Special session: Gibbons opposes mining fee increases
Nevada Appeal Capitol Bureau
Gov. Jim Gibbons said he is backing away from the reductions to mining tax deductions he originally proposed. His original plan raised an estimated $50 million over the biennium. Lawmakers had been looking for ways to basically double that to $100 million.
He also opposes raising the mining claims fee to $125 a year, raising upwards of $20 million.
Gibbons, in an interview on Jon Ralston’s Face to Face show, said that is now “off the table” because of concerns about the constitutional, legal issues raised. The Net Proceeds of Mines tax is in the constitution and counsel has expressed some concern changing the deductions could be challenged.
He said it’s not needed now because mining is saying the current tax may come in up to $62 million above what was originally projected.
He said he hasn’t finally decided whether to sign the legislative version of the educational Race to the Top change, which could qualify Nevada for up to $175 million in education money. He is concerned their plan doesn’t go far enough to meet federal requirements that student evaluations be used to evaluate teachers.
Gibbons said he does support the proposed increase in gaming investigation fees because that is asking those seeking a new gaming license to pay their costs.
“We’re going to say you’ve got to pay more of the cost of licensing you,” he said.
The plan is designed to raise about $4.2 million by raising the hourly investigative charge for potential licensees from $80 to about $125.
Asked about the gaming industry’s adamant opposition to higher taxes on them, Senate Majority Leader Steven Horsford said, “Well, we seem pretty adamant too.” But he said earlier in the day it wasn’t certain more money from gaming would be necessary to balance the budget.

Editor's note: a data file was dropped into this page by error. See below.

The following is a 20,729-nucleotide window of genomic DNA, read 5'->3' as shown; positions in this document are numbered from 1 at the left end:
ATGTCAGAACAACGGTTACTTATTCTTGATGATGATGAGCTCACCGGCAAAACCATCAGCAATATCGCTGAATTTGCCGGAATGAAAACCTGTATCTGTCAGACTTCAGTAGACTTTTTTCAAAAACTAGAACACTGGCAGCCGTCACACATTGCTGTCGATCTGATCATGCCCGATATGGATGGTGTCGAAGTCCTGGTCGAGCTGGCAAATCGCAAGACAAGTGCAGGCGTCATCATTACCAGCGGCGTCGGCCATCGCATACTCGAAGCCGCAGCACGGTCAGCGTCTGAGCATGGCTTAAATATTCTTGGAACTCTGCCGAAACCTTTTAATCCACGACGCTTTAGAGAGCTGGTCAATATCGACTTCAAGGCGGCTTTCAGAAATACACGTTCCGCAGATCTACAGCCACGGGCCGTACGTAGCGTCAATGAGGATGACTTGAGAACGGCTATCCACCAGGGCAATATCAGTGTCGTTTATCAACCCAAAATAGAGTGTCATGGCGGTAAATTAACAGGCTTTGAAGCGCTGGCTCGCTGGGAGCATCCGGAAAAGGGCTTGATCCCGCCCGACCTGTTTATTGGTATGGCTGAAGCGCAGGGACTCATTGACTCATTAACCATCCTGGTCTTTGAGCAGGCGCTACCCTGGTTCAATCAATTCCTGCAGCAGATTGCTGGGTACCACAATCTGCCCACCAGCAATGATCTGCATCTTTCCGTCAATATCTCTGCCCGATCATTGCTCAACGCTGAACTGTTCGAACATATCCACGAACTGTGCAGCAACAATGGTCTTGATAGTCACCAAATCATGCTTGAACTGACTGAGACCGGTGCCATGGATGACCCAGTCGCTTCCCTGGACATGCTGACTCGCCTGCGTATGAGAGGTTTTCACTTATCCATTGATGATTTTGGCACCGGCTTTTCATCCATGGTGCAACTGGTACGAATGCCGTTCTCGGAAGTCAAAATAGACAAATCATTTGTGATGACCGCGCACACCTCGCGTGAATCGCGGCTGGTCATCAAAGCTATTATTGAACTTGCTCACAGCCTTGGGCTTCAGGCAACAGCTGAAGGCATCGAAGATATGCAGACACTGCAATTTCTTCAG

Gibbons and Horsford both said the GOP’s proposal to use the unclaimed property fund to guarantee payments on what amounts to a bond sale was also being evaluated. That source could generate an estimated $91 million to cut the shortfall and Gibbons said he supports the idea.
“I think it’s a way for the state of Nevada to fund a large portion of this deficit without having to raise fees or taxes,” he said.
The biggest hold-up remains the size of the reduction to K-12 or Higher Education. The governor proposed 10 percent cuts, legislative Democrats 5 percent – a difference of $121 million. Assembly Republicans said they should split the difference at 7.5 percent – which would require $60.5 million in capital beyond the governor’s original proposal.
The size of the education cuts, he said, “have obviously been an issue.”
There is apparent agreement to restore some $25 million to eliminate some of what lawmakers have dubbed the ugliest cuts to health and human services programs.